You may ask, “Why doesn’t obtaining a concealed carry permit make me ready to handle a self-defense shooting?” That is similar to asking “If I put on a law enforcement uniform with the gun belt and all, doesn’t that make me prepared to confront criminals?”

Well, no, and no. Obtaining a concealed carry permit gives you the authority to carry a handgun concealed. You have proven you have the skill level necessary to accurately place holes in a non-stress inducing paper target at 3, 5, and 7 yards. The hope of the state is that you know how to use your firearm safely and effectively in a self-defense situation.

If you put on the uniform of a police officer, most people will respect your presumed authority and not be confrontive. Those who might confront you will likely be those who do not like the police under any circumstance. But the uniform will not protect you from a gun or knife attack.


To answer these questions, I want to describe what I consider to be “training.” If you have been trained in any area, you have not only been exposed to one or more skills, you have actually spent time developing the ability to perform those skills accurately, consistently, and at a prescribed level. Those skills will always have two or more steps or procedures you must learn in order to accomplish that skill. For example, the skill of shooting a handgun requires these steps: proper grip, sight alignment, acquiring the sight picture, breathing control, trigger control, recoil control, and re-acquiring the sight picture.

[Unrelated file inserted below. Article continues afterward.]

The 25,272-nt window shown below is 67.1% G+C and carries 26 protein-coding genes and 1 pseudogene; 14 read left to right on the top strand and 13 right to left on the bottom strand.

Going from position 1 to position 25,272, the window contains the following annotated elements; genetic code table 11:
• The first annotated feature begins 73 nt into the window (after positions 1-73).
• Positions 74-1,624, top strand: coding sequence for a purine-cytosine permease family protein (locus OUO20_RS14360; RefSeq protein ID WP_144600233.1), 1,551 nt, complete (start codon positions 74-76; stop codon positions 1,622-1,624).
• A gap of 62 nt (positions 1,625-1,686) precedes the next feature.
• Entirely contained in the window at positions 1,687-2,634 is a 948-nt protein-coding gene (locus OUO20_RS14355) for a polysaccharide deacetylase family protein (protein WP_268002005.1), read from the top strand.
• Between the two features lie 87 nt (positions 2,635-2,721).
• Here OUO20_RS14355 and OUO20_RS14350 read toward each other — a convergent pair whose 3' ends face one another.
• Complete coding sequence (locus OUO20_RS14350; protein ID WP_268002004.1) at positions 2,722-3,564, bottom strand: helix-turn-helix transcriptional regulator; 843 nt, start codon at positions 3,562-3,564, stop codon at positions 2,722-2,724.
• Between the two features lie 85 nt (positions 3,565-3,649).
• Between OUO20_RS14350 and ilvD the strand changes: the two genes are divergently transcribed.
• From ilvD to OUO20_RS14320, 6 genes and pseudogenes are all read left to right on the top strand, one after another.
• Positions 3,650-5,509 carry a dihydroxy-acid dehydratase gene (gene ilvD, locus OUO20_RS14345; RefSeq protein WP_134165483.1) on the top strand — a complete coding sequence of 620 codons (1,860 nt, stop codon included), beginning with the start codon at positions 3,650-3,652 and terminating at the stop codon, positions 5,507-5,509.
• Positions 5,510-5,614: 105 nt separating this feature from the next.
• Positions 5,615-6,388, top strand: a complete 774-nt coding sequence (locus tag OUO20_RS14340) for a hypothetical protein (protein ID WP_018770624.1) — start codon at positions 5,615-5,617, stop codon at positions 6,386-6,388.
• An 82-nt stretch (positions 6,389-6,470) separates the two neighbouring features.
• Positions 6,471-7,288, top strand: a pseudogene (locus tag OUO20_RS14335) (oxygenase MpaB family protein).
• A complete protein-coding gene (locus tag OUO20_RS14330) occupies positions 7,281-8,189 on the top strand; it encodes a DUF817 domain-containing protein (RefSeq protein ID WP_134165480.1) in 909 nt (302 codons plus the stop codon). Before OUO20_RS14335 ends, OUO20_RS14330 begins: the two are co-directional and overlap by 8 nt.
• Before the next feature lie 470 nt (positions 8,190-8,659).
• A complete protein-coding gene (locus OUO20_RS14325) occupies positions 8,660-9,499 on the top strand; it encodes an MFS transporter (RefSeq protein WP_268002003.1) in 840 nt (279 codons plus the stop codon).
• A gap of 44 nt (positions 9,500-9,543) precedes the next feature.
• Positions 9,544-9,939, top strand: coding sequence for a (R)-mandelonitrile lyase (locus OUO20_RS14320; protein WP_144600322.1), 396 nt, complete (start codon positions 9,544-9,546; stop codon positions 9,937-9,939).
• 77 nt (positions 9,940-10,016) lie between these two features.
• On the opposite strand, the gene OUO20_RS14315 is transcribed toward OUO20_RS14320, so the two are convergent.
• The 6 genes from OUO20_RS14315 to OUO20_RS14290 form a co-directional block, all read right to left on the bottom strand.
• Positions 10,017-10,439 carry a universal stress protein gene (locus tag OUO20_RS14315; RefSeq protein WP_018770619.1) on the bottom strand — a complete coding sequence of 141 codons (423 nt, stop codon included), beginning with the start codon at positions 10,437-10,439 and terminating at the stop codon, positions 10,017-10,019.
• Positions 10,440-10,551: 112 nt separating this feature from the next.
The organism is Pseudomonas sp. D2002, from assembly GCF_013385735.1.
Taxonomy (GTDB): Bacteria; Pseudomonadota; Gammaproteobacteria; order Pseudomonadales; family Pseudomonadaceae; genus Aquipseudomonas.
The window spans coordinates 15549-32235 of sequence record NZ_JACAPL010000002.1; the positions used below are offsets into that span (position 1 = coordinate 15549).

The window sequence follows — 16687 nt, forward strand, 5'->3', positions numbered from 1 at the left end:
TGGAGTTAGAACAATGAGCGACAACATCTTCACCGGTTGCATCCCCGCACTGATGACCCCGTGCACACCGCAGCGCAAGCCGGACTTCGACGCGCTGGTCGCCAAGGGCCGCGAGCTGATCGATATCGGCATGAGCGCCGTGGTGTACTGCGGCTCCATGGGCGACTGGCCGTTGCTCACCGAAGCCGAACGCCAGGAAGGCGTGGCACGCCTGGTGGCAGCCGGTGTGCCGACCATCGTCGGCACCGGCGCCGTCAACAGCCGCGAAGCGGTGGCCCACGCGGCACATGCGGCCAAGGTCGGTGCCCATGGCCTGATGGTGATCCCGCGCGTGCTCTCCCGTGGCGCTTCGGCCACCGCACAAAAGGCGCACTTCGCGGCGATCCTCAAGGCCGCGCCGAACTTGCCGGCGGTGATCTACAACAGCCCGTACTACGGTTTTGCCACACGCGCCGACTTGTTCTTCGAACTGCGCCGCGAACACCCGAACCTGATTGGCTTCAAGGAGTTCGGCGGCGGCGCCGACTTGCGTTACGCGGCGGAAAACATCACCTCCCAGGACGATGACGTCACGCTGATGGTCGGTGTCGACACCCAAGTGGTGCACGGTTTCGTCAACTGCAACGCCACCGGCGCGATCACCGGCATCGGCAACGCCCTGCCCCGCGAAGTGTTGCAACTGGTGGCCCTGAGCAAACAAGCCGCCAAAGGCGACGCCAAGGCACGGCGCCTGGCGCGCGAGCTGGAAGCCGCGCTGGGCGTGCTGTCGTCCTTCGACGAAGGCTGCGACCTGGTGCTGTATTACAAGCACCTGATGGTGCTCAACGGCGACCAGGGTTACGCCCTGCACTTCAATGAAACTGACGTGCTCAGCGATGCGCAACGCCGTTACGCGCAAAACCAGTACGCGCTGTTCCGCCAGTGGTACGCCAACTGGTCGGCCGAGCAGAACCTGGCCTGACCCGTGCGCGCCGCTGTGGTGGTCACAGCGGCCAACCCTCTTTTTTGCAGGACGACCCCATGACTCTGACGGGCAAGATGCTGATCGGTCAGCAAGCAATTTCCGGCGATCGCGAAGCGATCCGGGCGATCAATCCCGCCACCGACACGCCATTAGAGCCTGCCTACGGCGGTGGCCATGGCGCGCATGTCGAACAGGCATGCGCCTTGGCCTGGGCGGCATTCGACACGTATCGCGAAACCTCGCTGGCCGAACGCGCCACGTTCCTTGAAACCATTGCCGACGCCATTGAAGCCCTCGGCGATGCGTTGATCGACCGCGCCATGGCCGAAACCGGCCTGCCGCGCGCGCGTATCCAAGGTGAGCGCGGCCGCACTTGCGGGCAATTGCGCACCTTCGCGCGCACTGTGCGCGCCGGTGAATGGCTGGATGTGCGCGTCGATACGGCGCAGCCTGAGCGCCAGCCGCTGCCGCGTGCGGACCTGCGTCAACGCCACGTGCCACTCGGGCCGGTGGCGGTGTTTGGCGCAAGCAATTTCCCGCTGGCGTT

But each of these steps can be broken down into more steps. For example, the steps in acquiring a proper grip on a semi-automatic pistol include making sure the web between the thumb and the index finger is placed properly below the slide to minimize recoil flip, placing the trigger finger above the trigger guard (some would suggest it be placed just below the slide), placing the heel of the weak hand in the space left open on the grip opposite the strong hand and wrapping the fingers of the weak hand completely around the strong hand as those fingers hold onto the stock of the pistol, and making sure the weak hand applies more holding pressure to the firearm than the strong hand.